Eastern European Transition and Suicide Mortality2000In: Social Science and Medicine, ISSN 0277-9536, E-ISSN 1873-5347, Vol. 51, no 9, p. 1405-1420Article in journal (Refereed)
    Abstract [en]

    The current paper seeks to systematize the discussion on the causes of the changes in Eastern European countries’ suicide mortality during the last 15 years by analyzing the changes in relation to some common causes: alcohol consumption, economic changes, “general pathogenic social stress”, political changes, and social disorganization. It is found that the developments in suicide have been very different in different countries, and that the same causes cannot apply to all of them. However, the relation between suicide mortality and social processes is obvious. A model consisting of the hypothetical general stress (as indicated by mortality/life expectancy), democratization, alcohol consumption, and social disorganization (with a period-dependent effect) predicted the percentual changes in the suicide rates in 16 out of the 28 Eastern Bloc countries in 1984–89 and 1989–94 fairly accurately, while it failed to do this for Albania, Poland, Romania, Slovakia, and the Caucasian and Central Asian newly independent states. Most interesting were the strong roles played by changes in life expectancy, the causes of which are discussed, and the fact that economic change seemed to lack explanatory power in multiple analyses. The data are subject to many potential sources of error, the small number of units and the large multicollinearity between the independent variables may distort the results. Nevertheless, the results indicate that the changes in Eastern European suicide mortality, both decreases and increases, may be explained with the same set of variables. However, more than one factor is needed, and the multicollinearity will continue to pose problems.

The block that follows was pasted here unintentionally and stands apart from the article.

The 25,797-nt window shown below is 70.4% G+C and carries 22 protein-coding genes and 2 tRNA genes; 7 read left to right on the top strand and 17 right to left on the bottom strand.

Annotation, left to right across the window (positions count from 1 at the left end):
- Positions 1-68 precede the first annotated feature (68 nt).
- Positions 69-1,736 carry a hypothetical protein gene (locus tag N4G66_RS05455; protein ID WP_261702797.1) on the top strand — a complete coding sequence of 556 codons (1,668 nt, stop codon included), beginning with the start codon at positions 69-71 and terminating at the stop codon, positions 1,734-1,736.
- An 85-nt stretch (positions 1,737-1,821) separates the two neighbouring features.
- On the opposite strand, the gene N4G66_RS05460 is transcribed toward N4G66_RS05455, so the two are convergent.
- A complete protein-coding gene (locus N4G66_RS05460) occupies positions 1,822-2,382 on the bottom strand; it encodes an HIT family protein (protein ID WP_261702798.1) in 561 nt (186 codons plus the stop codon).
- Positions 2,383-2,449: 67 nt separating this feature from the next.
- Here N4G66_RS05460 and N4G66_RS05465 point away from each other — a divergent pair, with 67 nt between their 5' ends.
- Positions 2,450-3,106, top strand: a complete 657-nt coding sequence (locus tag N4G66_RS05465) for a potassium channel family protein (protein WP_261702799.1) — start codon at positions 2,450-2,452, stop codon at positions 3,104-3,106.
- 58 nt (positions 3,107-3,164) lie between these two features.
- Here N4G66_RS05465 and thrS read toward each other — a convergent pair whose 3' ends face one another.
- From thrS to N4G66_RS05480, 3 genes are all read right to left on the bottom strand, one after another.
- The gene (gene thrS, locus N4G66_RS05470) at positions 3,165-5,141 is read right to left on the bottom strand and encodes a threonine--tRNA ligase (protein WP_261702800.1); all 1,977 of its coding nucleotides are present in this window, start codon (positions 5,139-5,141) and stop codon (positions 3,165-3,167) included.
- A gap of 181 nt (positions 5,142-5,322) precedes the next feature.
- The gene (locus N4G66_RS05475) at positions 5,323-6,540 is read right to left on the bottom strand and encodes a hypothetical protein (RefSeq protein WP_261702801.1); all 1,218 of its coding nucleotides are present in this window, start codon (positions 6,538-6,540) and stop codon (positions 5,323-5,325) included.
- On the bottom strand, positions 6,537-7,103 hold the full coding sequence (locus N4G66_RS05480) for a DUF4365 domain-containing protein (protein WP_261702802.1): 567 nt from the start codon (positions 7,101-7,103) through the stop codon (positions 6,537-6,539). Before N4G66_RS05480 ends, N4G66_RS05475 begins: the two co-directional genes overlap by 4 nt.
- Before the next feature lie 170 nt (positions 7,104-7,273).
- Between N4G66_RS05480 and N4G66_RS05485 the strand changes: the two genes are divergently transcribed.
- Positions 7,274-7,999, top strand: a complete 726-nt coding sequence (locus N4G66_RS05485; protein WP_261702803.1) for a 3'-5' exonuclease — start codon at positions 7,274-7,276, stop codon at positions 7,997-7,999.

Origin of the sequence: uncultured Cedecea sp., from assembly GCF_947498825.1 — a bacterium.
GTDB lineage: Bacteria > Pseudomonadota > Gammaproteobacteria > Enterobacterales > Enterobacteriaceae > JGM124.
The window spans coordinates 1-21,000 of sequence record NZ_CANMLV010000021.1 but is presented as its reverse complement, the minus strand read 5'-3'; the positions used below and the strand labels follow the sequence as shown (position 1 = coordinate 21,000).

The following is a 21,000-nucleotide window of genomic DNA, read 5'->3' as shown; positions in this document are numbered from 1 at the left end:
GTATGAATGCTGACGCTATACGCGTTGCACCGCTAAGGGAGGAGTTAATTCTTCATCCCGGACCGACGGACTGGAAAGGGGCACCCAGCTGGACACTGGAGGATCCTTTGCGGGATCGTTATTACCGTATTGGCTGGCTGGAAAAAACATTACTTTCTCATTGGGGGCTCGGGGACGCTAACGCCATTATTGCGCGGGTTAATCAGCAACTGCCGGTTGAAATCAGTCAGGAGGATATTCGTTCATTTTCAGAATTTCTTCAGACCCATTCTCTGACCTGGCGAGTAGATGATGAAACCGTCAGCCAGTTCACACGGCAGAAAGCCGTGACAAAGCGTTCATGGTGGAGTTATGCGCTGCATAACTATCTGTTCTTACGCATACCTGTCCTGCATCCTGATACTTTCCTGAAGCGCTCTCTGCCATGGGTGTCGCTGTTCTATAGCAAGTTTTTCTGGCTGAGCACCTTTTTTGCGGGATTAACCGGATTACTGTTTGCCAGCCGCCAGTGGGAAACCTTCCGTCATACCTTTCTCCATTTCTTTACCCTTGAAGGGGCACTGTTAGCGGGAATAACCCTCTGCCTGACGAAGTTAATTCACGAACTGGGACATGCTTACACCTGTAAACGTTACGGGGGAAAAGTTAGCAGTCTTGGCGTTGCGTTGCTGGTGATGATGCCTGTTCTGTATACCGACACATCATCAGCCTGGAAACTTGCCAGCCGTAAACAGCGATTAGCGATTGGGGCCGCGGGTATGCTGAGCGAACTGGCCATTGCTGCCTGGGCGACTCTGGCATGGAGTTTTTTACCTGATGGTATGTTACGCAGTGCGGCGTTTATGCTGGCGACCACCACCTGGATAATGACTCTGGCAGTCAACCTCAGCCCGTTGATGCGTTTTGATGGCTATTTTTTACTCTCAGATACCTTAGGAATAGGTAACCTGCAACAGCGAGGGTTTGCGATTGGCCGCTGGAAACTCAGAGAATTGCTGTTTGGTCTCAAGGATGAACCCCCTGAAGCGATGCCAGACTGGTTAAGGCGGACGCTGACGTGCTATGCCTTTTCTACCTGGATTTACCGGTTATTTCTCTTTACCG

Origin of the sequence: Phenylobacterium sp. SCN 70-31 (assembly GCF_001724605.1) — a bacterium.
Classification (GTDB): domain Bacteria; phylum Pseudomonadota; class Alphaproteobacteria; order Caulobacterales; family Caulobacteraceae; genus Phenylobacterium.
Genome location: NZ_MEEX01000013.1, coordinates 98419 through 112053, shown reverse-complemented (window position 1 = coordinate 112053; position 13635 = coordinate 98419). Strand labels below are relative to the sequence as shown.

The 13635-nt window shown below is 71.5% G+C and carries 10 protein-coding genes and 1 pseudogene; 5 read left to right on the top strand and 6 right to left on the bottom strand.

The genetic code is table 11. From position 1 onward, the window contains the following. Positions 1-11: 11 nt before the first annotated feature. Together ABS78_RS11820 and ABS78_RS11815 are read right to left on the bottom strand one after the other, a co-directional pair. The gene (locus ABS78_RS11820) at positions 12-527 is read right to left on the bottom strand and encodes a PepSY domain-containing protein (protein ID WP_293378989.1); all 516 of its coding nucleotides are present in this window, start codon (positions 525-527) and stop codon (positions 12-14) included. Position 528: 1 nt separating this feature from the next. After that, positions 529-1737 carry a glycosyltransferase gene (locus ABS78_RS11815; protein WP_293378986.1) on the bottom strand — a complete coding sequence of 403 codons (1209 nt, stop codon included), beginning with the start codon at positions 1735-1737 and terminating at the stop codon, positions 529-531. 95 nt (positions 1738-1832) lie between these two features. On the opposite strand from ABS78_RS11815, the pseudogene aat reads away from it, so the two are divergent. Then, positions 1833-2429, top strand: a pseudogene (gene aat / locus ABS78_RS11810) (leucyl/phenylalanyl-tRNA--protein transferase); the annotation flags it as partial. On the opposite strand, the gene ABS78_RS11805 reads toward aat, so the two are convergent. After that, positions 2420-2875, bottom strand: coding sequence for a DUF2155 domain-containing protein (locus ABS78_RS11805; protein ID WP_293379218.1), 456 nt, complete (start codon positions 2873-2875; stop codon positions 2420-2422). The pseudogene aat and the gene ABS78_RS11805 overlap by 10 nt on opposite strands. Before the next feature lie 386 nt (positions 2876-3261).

• 19.
    Mäkinen, Ilkka Henrik
    Södertörn University, Avdelning 4, Sociology. Södertörn University, Avdelning 3, SCOHOST (Stockholm Centre on Health of Societies in Transition).
    Effect on Suicide Rate of Having Reduced Unemployment Is Uncertain1999In: BMJ. British Medical Journal, E-ISSN 1756-1833, Vol. 318, p. -941Article in journal (Other academic)
  • 20.
    Mäkinen, Ilkka Henrik
    Södertörn University, Avdelning 4, Sociology. Södertörn University, Avdelning 3, SCOHOST (Stockholm Centre on Health of Societies in Transition).
    EG-varumärket1997In: Varumärkesrättens grunder / [ed] Marianne Levin, Richard Wessman, Stockholm: Juristförl , 1997Chapter in book (Other academic)
    Abstract [sv]

    Kapitlet presenterar EG:s varumärkesförordning, och det EG-varumärke som den började reglera i april 1996. Förutom historiken behandlas förordningens verkställande, dess processrättsliga delar samt förhållandet mellan Förordningen och svensk lag.

  • 21.
    Mäkinen, Ilkka Henrik